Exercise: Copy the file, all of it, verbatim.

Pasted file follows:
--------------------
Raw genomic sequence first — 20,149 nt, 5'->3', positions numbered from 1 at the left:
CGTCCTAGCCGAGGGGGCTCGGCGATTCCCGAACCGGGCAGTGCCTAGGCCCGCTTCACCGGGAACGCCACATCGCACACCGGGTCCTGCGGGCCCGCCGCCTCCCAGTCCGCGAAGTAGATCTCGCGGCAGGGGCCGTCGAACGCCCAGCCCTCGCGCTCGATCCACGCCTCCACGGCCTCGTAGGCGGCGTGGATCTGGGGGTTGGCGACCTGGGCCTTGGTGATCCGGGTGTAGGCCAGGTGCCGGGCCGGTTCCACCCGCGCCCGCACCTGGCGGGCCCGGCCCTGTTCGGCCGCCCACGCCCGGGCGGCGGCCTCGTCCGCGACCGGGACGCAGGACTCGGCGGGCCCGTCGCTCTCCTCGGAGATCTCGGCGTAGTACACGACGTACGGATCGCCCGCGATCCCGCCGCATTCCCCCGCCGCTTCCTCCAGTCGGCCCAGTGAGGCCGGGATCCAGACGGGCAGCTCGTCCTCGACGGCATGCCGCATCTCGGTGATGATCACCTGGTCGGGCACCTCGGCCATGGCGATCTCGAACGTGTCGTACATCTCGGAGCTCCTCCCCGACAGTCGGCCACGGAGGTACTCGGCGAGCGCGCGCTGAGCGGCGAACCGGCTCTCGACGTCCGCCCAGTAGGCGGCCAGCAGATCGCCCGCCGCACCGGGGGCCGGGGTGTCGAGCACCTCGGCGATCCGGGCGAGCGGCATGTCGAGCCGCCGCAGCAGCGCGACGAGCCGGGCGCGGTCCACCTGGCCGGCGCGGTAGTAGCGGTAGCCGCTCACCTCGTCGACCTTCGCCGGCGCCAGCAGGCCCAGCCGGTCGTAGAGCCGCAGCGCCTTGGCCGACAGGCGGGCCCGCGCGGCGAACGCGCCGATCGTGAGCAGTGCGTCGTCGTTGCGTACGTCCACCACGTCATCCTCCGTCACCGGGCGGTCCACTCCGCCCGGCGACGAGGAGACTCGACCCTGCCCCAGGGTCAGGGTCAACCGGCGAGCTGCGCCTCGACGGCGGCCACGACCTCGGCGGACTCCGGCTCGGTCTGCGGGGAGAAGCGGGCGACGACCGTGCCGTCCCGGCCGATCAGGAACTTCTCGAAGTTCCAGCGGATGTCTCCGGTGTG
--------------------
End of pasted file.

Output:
Raw genomic sequence first — 20,149 nt, 5'->3', positions numbered from 1 at the left:
CGTCCTAGCCGAGGGGGCTCGGCGATTCCCGAACCGGGCAGTGCCTAGGCCCGCTTCACCGGGAACGCCACATCGCACACCGGGTCCTGCGGGCCCGCCGCCTCCCAGTCCGCGAAGTAGATCTCGCGGCAGGGGCCGTCGAACGCCCAGCCCTCGCGCTCGATCCACGCCTCCACGGCCTCGTAGGCGGCGTGGATCTGGGGGTTGGCGACCTGGGCCTTGGTGATCCGGGTGTAGGCCAGGTGCCGGGCCGGTTCCACCCGCGCCCGCACCTGGCGGGCCCGGCCCTGTTCGGCCGCCCACGCCCGGGCGGCGGCCTCGTCCGCGACCGGGACGCAGGACTCGGCGGGCCCGTCGCTCTCCTCGGAGATCTCGGCGTAGTACACGACGTACGGATCGCCCGCGATCCCGCCGCATTCCCCCGCCGCTTCCTCCAGTCGGCCCAGTGAGGCCGGGATCCAGACGGGCAGCTCGTCCTCGACGGCATGCCGCATCTCGGTGATGATCACCTGGTCGGGCACCTCGGCCATGGCGATCTCGAACGTGTCGTACATCTCGGAGCTCCTCCCCGACAGTCGGCCACGGAGGTACTCGGCGAGCGCGCGCTGAGCGGCGAACCGGCTCTCGACGTCCGCCCAGTAGGCGGCCAGCAGATCGCCCGCCGCACCGGGGGCCGGGGTGTCGAGCACCTCGGCGATCCGGGCGAGCGGCATGTCGAGCCGCCGCAGCAGCGCGACGAGCCGGGCGCGGTCCACCTGGCCGGCGCGGTAGTAGCGGTAGCCGCTCACCTCGTCGACCTTCGCCGGCGCCAGCAGGCCCAGCCGGTCGTAGAGCCGCAGCGCCTTGGCCGACAGGCGGGCCCGCGCGGCGAACGCGCCGATCGTGAGCAGTGCGTCGTCGTTGCGTACGTCCACCACGTCATCCTCCGTCACCGGGCGGTCCACTCCGCCCGGCGACGAGGAGACTCGACCCTGCCCCAGGGTCAGGGTCAACCGGCGAGCTGCGCCTCGACGGCGGCCACGACCTCGGCGGACTCCGGCTCGGTCTGCGGGGAGAAGCGGGCGACGACCGTGCCGTCCCGGCCGATCAGGAACTTCTCGAAGTTCCAGCGGATGTCTCCGGTGTG